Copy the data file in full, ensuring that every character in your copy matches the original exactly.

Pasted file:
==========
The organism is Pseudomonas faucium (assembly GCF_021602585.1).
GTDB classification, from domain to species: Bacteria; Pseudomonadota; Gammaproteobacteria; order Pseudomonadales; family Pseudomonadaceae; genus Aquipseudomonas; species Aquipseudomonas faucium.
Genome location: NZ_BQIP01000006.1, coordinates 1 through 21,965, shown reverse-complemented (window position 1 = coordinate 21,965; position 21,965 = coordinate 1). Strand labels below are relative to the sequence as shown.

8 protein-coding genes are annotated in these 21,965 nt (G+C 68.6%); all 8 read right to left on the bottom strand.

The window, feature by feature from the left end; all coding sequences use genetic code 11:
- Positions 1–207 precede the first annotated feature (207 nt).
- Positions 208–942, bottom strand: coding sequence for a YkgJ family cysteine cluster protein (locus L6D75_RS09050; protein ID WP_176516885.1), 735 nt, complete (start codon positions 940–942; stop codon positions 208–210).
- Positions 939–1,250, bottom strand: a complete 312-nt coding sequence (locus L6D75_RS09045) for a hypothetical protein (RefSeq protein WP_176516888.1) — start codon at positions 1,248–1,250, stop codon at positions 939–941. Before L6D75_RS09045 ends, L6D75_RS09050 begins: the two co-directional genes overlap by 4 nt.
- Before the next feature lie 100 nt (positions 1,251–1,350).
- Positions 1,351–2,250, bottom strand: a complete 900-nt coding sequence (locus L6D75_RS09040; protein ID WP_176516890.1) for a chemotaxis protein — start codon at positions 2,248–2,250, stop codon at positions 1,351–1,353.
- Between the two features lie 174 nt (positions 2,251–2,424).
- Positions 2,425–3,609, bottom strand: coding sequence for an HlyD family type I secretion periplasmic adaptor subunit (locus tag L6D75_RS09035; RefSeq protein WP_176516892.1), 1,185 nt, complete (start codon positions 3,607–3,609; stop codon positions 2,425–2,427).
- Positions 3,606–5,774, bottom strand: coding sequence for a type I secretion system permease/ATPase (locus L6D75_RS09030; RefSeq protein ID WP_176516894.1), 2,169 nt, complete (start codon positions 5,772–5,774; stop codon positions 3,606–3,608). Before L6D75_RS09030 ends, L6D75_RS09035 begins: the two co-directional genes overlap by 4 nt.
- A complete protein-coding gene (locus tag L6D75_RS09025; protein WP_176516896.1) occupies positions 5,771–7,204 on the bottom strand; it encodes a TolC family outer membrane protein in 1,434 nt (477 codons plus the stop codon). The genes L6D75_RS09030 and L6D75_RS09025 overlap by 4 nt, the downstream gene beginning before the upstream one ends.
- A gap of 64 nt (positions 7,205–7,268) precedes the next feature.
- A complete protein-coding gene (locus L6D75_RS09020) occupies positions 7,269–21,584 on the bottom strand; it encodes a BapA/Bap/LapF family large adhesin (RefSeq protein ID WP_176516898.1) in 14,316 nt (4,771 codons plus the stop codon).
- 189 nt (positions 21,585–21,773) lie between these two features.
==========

The organism is Pseudomonas faucium (assembly GCF_021602585.1).
GTDB classification, from domain to species: Bacteria; Pseudomonadota; Gammaproteobacteria; order Pseudomonadales; family Pseudomonadaceae; genus Aquipseudomonas; species Aquipseudomonas faucium.
Genome location: NZ_BQIP01000006.1, coordinates 1 through 21,965, shown reverse-complemented (window position 1 = coordinate 21,965; position 21,965 = coordinate 1). Strand labels below are relative to the sequence as shown.

8 protein-coding genes are annotated in these 21,965 nt (G+C 68.6%); all 8 read right to left on the bottom strand.

The window, feature by feature from the left end; all coding sequences use genetic code 11:
- Positions 1–207 precede the first annotated feature (207 nt).
- Positions 208–942, bottom strand: coding sequence for a YkgJ family cysteine cluster protein (locus L6D75_RS09050; protein ID WP_176516885.1), 735 nt, complete (start codon positions 940–942; stop codon positions 208–210).
- Positions 939–1,250, bottom strand: a complete 312-nt coding sequence (locus L6D75_RS09045) for a hypothetical protein (RefSeq protein WP_176516888.1) — start codon at positions 1,248–1,250, stop codon at positions 939–941. Before L6D75_RS09045 ends, L6D75_RS09050 begins: the two co-directional genes overlap by 4 nt.
- Before the next feature lie 100 nt (positions 1,251–1,350).
- Positions 1,351–2,250, bottom strand: a complete 900-nt coding sequence (locus L6D75_RS09040; protein ID WP_176516890.1) for a chemotaxis protein — start codon at positions 2,248–2,250, stop codon at positions 1,351–1,353.
- Between the two features lie 174 nt (positions 2,251–2,424).
- Positions 2,425–3,609, bottom strand: coding sequence for an HlyD family type I secretion periplasmic adaptor subunit (locus tag L6D75_RS09035; RefSeq protein WP_176516892.1), 1,185 nt, complete (start codon positions 3,607–3,609; stop codon positions 2,425–2,427).
- Positions 3,606–5,774, bottom strand: coding sequence for a type I secretion system permease/ATPase (locus L6D75_RS09030; RefSeq protein ID WP_176516894.1), 2,169 nt, complete (start codon positions 5,772–5,774; stop codon positions 3,606–3,608). Before L6D75_RS09030 ends, L6D75_RS09035 begins: the two co-directional genes overlap by 4 nt.
- A complete protein-coding gene (locus tag L6D75_RS09025; protein WP_176516896.1) occupies positions 5,771–7,204 on the bottom strand; it encodes a TolC family outer membrane protein in 1,434 nt (477 codons plus the stop codon). The genes L6D75_RS09030 and L6D75_RS09025 overlap by 4 nt, the downstream gene beginning before the upstream one ends.
- A gap of 64 nt (positions 7,205–7,268) precedes the next feature.
- A complete protein-coding gene (locus L6D75_RS09020) occupies positions 7,269–21,584 on the bottom strand; it encodes a BapA/Bap/LapF family large adhesin (RefSeq protein ID WP_176516898.1) in 14,316 nt (4,771 codons plus the stop codon).
- 189 nt (positions 21,585–21,773) lie between these two features.